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(mis)reading mail art

(Mis)reading Mail Art

Matt Ferranto

In 1973, Thomas Albright described mail art as a "far-reaching, far-out, and potentially revolutionary avant-garde cultural ‘underground.’" Some twenty years later, Ken Friedman, one of the pioneers of mail art, called the medium "boring," and compared its participants to "small town gossips." For a medium that once promised a refreshing alternative to the machinations of the art world, mail art seems to have passed its day without ever reaching its full potential.

Much of the basis for this discrepancy lies with mail artists themselves. For them intellectual inquiry and scholarship is often deemed contrary to the essential spirit of the medium. As Ken Friedman notes, "mail artists often claim to seek broad public discourse (but they have) little tolerance for differences of opinion, style, or culture." Many mail artists react with hostility to probing inquiries. When asked about his intriguing approaches to collaboration, for instance, Rudi Rubberoid responded "What do you mean ‘why for’? . . . Why do I cut & send? Becoz my goat is pregnant, ok?" Though often reveling in pithy and self-righteous iconoclasm, mail artists evince a pronounced lack of critical distance from their work. Instead they have inaugurated a "separate and unequal" institution for themselves, creating an atmosphere in which outsiders are regarded with suspicion and critical thinkers often castigated as "academics." Conversely, mail artists frequently trumpet themselves as part of "the most important art movement in the world." In short, correspondence art has functioned more as a social phenomenon than a sustained and incisive aesthetic discourse. Above all, it remains an art form trapped at an impasse, requiring a reinvestigation of its history and an evaluation of its attributes and character.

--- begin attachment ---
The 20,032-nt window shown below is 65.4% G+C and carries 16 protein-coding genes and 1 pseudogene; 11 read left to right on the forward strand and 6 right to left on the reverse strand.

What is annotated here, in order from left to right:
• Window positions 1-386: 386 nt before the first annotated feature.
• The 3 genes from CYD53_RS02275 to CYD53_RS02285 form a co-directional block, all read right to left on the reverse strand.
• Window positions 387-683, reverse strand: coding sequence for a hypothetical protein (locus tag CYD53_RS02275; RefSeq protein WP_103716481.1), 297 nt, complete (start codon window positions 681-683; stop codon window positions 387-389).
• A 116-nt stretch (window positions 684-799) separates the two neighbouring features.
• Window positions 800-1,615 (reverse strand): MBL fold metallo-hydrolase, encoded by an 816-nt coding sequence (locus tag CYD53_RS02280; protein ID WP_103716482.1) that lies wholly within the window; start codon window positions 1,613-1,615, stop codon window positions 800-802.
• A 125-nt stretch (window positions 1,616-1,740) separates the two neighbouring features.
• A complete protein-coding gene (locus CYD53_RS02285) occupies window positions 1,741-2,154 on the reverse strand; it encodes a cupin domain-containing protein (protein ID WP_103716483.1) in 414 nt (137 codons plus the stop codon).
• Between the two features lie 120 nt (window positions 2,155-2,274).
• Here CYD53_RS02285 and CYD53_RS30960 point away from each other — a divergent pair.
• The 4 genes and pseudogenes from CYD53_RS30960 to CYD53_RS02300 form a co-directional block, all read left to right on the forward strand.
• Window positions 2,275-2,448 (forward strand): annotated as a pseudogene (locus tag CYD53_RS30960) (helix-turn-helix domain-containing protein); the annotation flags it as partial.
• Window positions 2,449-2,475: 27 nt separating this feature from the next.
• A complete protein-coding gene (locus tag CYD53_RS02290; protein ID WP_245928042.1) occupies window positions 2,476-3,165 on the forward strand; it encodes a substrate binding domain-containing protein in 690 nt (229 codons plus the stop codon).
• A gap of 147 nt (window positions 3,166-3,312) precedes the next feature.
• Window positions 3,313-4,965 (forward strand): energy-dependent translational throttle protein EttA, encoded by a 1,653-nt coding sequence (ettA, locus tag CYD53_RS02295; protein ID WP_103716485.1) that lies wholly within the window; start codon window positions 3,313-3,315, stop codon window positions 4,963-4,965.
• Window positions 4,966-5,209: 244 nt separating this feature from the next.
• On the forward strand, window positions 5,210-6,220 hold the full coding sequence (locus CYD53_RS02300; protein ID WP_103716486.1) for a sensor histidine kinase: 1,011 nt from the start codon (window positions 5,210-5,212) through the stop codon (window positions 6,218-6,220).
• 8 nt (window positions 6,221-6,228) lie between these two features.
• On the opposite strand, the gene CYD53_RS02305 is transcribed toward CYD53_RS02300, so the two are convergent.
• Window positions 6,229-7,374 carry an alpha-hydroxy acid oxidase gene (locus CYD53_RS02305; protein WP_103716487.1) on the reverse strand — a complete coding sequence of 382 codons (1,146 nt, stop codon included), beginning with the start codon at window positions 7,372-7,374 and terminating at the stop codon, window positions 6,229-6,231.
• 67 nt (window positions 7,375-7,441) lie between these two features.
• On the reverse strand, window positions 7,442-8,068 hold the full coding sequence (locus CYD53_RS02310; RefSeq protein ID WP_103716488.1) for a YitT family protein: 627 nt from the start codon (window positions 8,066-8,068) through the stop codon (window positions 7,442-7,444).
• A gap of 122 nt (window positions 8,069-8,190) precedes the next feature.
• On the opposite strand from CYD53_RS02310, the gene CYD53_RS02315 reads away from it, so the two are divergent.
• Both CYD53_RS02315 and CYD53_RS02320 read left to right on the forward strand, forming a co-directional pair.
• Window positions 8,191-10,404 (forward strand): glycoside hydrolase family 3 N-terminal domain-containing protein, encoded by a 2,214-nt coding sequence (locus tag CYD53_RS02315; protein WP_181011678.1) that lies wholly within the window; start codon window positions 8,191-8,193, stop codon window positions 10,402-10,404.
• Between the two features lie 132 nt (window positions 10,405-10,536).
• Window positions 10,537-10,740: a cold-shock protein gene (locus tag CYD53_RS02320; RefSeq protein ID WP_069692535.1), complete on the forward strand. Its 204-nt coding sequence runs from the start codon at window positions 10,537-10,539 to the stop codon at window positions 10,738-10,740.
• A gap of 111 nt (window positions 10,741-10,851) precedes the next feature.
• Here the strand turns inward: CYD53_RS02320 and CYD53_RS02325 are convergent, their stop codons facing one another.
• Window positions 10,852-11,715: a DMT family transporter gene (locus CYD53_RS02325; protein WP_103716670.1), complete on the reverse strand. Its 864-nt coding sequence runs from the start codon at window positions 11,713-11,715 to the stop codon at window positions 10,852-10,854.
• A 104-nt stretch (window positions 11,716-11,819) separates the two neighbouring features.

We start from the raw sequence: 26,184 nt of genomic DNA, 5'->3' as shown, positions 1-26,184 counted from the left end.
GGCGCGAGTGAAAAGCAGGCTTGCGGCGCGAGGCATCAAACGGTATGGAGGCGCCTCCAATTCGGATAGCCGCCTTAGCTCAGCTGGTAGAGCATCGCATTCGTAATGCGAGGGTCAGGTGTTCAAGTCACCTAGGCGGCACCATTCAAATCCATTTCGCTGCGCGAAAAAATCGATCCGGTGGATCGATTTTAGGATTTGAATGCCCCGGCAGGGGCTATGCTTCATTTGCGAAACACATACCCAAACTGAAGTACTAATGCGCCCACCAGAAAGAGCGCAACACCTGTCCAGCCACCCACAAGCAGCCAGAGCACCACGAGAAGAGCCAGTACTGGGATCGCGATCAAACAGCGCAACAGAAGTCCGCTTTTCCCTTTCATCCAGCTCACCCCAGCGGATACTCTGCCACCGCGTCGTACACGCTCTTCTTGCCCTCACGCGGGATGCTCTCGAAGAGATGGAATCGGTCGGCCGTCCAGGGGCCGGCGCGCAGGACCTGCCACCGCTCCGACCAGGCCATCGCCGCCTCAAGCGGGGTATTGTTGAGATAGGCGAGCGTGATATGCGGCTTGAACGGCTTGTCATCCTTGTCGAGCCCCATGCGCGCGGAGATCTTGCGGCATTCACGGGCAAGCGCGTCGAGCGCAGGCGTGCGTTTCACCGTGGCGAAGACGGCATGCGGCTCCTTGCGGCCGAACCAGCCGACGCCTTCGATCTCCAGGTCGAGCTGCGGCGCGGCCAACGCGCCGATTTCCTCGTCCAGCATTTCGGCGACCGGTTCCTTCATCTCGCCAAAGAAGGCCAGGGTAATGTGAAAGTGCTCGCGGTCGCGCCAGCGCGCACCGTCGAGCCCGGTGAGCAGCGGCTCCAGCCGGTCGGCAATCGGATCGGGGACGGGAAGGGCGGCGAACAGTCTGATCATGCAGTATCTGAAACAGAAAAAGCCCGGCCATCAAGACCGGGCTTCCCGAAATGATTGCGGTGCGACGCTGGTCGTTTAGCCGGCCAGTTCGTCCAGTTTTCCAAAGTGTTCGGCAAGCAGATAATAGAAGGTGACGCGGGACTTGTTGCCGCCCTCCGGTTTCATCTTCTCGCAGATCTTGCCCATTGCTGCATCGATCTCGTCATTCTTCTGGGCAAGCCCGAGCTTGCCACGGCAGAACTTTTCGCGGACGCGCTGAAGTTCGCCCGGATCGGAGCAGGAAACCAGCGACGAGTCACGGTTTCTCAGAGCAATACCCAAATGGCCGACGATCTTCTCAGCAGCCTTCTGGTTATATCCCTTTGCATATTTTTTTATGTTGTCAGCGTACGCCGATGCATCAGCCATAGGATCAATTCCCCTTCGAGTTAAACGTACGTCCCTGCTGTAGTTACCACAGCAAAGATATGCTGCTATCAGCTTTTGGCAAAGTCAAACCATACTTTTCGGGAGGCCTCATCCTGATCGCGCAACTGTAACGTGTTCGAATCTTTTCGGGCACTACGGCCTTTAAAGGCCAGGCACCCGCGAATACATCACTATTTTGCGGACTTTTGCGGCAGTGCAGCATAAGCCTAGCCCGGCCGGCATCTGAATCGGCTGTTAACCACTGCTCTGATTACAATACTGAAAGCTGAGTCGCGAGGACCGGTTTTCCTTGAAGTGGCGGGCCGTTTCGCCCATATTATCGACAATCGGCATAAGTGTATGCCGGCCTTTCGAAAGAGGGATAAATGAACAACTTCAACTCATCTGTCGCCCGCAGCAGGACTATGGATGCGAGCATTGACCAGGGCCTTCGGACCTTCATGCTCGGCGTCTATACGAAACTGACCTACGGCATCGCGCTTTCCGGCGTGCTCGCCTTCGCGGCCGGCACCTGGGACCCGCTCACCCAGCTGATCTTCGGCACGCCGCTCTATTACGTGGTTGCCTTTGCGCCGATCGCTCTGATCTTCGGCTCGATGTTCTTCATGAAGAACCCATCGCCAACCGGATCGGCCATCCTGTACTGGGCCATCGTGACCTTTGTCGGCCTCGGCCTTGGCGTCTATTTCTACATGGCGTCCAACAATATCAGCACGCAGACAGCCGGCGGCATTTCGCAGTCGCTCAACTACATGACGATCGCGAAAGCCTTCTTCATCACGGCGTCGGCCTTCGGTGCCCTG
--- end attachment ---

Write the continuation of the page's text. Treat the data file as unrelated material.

Mail art came of age in the early 1970s along with other "new media" like performance, video, and earth art. All took shape amid a counter-cultural rhetoric that posited a desire to elude the existing gallery system. In some ways, mail art has succeeded where the other media have failed. Today "new media" work is regularly seen in major gallery and museum exhibitions. Most mail artists, however, remain safely outside dominant art institutions. Insisting that their work is a form of "anti-art," they deliberately ensconce themselves in an alternative ghetto that is intended to challenge the larger system of commercial galleries and museums. Yet the mail art network has grown to resemble nothing so much as the contemporary art world, complete with exhibitions and catalogues, publications and personalities. Rather than develop innovative institutional structures that respond to the unique aesthetic and conceptual challenges posed by the conjunction of "mail" and "art," its practitioners have settled for mimicking the current paradigm. Indeed, their very adoption of the term "mail art" denotes a desire for their work to be accepted within an extant social and historical context.

This problematic situation at once fosters and frustrates the future of mail art. It reflects an egalitarian ethos that permeates the mail art network, yet it also represents an art form that has become stagnant and repetitive. Indeed, mail art has changed but little since its first inception. Mail artists continue to host exhibitions based on the same open criteria and the same themes; mail art publications persist in printing articles that acclaim the revolutionary avant-garde spirit of what is often termed the "Eternal Network." Moreover, mail artists continue to view their medium as a wide-ranging populist movement when in fact it remains dominated by a small coterie. Perhaps most significantly, the actual objects that artists produce are seen as less important than the structure of interaction that results from their exchange. Mail art offers the possibility for group expression in material form. This separates it from other art forms and has become overlooked as mail artists have focused on developing a network. In rethinking the medium, it is crucial to recognize mail art in terms of its formal, tactile and temporal qualities and how these reflect a larger network, a larger dialogue.

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